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Friday, January 11, 2008

Allen finds his shooting range

Allen finds his shooting range
Despite misses, confidence never wavered
By Jim Masilak
Friday, January 11, 2008

The next time Andre Allen admits to having a crisis of confidence will be the first, but even the University of Memphis' cocksure senior point guard must have experienced a kernel of doubt over his wayward shooting this season.

Right? Right?

OK, maybe not.

"I'm a ballplayer. You're gonna miss shots and make shots," Allen said following a season-high 13 points in Wednesday's 99-58 victory over East Carolina. "I was missing shots and now I'm making them. I feel the same. I just scored more points. I'm just having fun."

Although long-range shooting is well down the list of Allen's most important responsibilities for the No. 2-ranked Tigers (14-0), there's no doubt that he's most effective when his shot is falling.

And until Wednesday, it wasn't.

Allen, who drew national attention for his clutch 3-point shooting during the 2006 NCAA Tournament, needed a compass to find the basket during the first two months of the current season. He entered Conference USA play shooting a woeful 26.5 percent from the field and an even more dire 21.2 percent (7-for-33) from beyond the arc.

Allen was so ineffective that he played a total of just 16 minutes -- with four points and no assists -- in victories last month over Georgetown and Arizona. His five-minute cameo against the Hoyas was the shortest outing of his three-year career.

After going 1-for-3 from 3-point range in the Tigers' season-opening win over Tennessee-Martin, Allen missed an astonishing 13 3-point tries in a row over his next six-plus games before sinking his second attempt of the night Dec. 15 against Middle Tennessee.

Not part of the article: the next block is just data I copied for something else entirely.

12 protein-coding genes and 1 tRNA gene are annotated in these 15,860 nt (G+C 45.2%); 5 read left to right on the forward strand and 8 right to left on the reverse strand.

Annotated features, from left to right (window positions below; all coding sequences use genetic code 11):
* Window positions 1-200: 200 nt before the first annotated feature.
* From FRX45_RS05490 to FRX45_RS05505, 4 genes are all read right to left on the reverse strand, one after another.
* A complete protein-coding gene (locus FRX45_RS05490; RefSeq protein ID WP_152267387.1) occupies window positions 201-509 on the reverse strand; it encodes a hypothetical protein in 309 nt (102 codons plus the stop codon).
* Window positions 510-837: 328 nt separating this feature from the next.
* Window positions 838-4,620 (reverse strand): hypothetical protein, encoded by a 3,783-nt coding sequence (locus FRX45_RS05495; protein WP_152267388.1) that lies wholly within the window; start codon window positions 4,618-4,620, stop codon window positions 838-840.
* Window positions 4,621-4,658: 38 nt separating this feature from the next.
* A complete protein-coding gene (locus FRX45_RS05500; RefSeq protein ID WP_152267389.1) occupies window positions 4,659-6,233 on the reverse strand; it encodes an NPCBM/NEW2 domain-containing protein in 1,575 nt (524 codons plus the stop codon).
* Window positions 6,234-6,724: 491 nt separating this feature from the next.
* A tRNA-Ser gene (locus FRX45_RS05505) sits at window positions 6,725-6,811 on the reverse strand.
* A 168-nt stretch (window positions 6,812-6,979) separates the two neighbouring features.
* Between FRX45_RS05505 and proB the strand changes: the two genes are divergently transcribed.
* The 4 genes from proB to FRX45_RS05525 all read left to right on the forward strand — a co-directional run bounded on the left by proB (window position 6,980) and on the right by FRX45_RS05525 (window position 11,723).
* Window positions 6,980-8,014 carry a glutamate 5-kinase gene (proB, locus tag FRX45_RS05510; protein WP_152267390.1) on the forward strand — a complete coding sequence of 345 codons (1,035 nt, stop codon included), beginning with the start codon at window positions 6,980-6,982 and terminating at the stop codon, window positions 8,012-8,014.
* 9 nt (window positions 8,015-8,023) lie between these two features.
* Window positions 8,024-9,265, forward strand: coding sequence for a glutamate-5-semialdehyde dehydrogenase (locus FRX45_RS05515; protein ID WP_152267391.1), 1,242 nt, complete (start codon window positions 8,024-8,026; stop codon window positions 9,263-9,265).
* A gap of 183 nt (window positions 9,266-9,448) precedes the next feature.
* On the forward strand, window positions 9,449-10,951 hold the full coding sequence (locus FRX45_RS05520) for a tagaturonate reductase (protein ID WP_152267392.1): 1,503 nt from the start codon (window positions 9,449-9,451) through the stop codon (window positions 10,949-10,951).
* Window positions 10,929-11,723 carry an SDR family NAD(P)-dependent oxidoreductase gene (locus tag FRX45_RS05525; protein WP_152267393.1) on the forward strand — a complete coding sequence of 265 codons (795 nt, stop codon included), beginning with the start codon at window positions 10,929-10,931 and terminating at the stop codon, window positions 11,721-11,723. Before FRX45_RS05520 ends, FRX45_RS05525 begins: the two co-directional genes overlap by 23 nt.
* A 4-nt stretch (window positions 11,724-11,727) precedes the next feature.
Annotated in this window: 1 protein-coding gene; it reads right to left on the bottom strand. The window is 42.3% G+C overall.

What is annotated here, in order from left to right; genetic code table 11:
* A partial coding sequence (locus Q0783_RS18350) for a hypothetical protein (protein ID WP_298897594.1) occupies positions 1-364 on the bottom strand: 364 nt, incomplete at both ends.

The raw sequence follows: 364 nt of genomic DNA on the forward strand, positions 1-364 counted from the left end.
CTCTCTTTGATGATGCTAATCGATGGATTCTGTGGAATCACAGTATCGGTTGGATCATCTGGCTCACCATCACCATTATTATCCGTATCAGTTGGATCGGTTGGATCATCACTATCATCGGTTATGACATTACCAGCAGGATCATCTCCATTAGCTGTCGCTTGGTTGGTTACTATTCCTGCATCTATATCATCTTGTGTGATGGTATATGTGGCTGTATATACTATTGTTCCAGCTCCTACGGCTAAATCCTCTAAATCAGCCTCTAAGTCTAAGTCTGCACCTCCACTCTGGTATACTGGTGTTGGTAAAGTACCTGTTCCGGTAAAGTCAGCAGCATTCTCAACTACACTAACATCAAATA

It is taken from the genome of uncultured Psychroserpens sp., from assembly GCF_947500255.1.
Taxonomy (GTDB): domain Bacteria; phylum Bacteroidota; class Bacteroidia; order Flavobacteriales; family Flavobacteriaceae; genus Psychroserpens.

Since then, he has gone 9-for-21 (42.8 percent) from long range. But it wasn't until Wednesday, when he went 4-for-6 from the field and hit three straight second-half 3-pointers, that he was ever really in a groove.

"If we were losing, it would be terrible," Allen said, in his typically irrepressible way, of his early-season struggles. "But we're winning."

Although Allen maintains he has been on an even keel all year, Tigers coach John Calipari has noted an increased effervescence of late. On Wednesday, the coach specifically mentioned that the "big grin on his face" was back.

"Think about it," Calipari said. "He was 2-for-15 to start the season from the 3, and that's maybe from the foul line. Now you're looking at him, and he was better than he was a year ago. He was good last year, and he's better right now."

Allen has accepted a somewhat diminished role as the understudy to standout freshman point guard Derrick Rose. It's a role that might have been further marginalized had fellow point guard Willie Kemp not made such a successful transition to the two. As it is, though, the former Washington star's 14.6 minutes per game are almost six fewer than he got a year ago (20.4).

Not that Allen has let that affect his overall play.

"He's the No. 2 point guard, but he still goes out and plays hard like he's the No. 1 point guard," sophomore forward Shawn Taggart said. "When you're making shots, of course your confidence is gonna go up to another level. But if you're not, you pick it up elsewhere."

As it happens, Allen's assist-to-turnover ratio has never been better. The 5-10, 205-pound, all-action reserve ranks third on the team with 38 assists, but his impressive average of just one turnover per game demonstrates the value he has for the basketball.

"He has the best feel for this offense of anybody on the team," assistant coach John Robic said. "He knows what to look for and when to look for it. He has a really high basketball IQ. He's playing really well right now."

Because Allen is now hitting his shots, defenders can't afford to lay off him on the perimeter and cheat against the drive.

"And he's making layups now, too," Robic said.

When Allen shoots the way he did against the Pirates, junior guard Antonio Anderson said, "it makes us almost impossible to stop."

Allen, for his part, didn't see what all the fuss was about following his first double-digit performance of the season.

"I've always been comfortable because I'm a point guard and I know the offense," he said. "We're all ballplayers. We all know we're gonna get the opportunity to play. You've just got to make the most of your opportunities."

- Jim Masilak: 529-2311

Next for No. 2 Tigers

Opponent: Marshall

When, where: 7 p.m. CST Saturday at Huntington, W.Va.


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